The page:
Another company in our portfolio was met with a similar style of selling.
TYX had a great run and traded above 4c for a few months back in September, October and November, in anticipation of their maiden lithium drill campaign in Angola.
TYX made a discovery albeit with some drilling issues that are expected to be solved in the next drill campaign.
The key issue was TYX was low on cash post drill campaign, and the market was selling in anticipation of a cap raise.
TYX surprised everyone by signing a funding and offtake deal with ~$9BN capped Sinomine worth up to $31M, giving TYX’s project a read-through valuation of ~$100M.
Off the back of that news, TYX hit a high of 3.3c per share but has since come off and is trading just below where the share price was before the deal was announced - possibly investors that entered above 4c taking the chance to exit on liquidity.
TYX is now trading at 2.4c per share and is capped at ~$58M (below the $100M read-through valuation of its project from the Sinomine investment ).
We note that TYX went into a trading halt yesterday pending an announcement relating to its prospecting licence - the transfer of the licence is the key precondition of the Sinomine investment.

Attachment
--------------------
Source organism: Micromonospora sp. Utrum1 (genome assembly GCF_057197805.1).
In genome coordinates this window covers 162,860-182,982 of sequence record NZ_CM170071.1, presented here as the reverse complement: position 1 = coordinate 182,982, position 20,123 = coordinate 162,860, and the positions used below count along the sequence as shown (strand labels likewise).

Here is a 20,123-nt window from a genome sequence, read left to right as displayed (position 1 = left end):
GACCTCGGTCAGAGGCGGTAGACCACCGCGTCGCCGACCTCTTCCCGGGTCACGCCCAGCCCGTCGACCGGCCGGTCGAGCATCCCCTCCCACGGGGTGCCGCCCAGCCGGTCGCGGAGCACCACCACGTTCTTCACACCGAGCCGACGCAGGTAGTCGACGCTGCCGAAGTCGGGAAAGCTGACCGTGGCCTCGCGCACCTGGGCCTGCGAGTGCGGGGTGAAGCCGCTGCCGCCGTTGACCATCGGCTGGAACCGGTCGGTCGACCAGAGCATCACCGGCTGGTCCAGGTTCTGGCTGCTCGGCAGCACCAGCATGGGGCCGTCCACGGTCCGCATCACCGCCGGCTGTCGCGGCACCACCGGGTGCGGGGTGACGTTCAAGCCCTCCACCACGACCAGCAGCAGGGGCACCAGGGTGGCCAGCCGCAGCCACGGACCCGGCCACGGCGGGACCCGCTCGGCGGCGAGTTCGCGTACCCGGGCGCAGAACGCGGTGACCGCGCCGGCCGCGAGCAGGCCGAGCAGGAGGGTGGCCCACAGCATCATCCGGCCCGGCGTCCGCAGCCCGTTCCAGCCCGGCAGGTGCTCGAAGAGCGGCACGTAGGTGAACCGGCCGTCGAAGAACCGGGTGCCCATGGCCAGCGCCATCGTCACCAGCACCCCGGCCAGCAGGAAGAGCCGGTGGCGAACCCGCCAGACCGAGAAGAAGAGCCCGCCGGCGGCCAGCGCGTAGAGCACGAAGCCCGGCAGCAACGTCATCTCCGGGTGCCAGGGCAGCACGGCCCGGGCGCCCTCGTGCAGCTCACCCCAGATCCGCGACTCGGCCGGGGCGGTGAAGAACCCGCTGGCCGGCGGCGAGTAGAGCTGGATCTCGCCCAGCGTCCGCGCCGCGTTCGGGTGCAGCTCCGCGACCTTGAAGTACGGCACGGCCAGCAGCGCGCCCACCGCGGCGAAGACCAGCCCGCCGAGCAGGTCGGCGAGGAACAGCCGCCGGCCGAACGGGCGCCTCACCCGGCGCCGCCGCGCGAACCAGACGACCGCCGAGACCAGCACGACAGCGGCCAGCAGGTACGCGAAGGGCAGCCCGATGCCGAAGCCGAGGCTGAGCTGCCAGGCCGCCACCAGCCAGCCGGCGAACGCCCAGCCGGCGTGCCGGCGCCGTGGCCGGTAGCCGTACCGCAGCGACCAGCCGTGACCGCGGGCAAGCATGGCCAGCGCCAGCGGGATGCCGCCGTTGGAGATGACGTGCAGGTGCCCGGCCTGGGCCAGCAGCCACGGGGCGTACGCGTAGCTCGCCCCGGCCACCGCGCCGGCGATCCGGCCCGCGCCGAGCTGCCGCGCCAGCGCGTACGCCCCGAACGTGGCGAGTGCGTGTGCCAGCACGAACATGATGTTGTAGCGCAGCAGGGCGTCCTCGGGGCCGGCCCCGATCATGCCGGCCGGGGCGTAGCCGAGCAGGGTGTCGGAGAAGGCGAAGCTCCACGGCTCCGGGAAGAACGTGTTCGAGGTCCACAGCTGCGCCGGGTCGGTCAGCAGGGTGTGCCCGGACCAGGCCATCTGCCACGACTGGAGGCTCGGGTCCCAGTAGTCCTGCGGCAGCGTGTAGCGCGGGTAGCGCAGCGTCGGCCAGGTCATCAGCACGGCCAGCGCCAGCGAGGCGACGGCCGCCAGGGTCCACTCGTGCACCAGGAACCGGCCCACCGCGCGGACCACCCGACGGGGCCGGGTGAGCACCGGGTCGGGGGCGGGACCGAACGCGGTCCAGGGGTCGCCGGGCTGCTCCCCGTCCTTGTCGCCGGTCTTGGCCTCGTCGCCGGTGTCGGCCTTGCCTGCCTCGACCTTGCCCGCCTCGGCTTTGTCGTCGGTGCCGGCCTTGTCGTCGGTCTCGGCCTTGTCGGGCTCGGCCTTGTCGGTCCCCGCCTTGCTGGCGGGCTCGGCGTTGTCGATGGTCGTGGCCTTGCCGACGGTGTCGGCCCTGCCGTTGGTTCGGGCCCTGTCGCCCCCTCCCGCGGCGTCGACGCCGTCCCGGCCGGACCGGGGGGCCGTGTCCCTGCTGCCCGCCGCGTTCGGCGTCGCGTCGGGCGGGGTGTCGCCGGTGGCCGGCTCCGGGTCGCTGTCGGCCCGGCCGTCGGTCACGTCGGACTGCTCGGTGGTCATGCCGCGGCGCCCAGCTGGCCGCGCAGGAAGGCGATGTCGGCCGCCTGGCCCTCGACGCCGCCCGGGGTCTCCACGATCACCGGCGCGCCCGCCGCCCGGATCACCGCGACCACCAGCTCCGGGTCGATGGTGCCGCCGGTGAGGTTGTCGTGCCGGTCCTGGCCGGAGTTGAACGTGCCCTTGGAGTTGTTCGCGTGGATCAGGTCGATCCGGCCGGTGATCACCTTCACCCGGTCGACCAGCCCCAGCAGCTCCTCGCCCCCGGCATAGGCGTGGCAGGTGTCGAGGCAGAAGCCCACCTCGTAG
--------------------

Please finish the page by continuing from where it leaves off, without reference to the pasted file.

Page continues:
As part of the funding deal with Sinomine, TYX needed to register the transfer of the licence into the new Joint Venture company so we are hoping (and praying) for positive news related to this:
The Sinomine deal is expected to close within 30 days of being announced on the 2nd of June, after which $4.5M will plonk into TYX’s bank account and $10M into the project joint venture company.
After this TYX plans to commence a new drilling program.
Noble Helium (ASX: NHE)
Noble Helium (ASX: NHE) is gearing up to drill its helium project in Tanzania in Q3 this year.
This month NHE announced a preferred bidder has been selected for a two well farm out who will be paying for the full cost of the drilling campaign and some back costs (up to a cap of $20M).
Next, we are looking out for the completion of the farm out deal ahead of drilling.
NHE came flying out of the blocks on its IPO just over 12 months ago, hitting a high of nearly 40c but has been trading at or just below the 20c IPO price for most of the financial year.
NHE looked like it was on its way back up over the last 2 months, but in the last few days, the NHE share price has taken a hit for no apparent reason, on very low volumes.
We can only assume its early tax loss selling and hopefully whoever is picking them up has picked the lows - especially with the finalisation of the farm out deal imminent and drilling expected to start next quarter.
Note that this is not financial advice or recommendations to do anything, but rather our observations of the share price movements of some of our Investments that may have been affected by the current market conditions and tax loss selling period.
Our take on the lithium market right now
One of the hottest sectors across markets for the past five or so years has been battery materials - particularly the lithium sector.
We have 8 different lithium Investments across our Portfolios and it is one of the best performing macro themes over the past few years.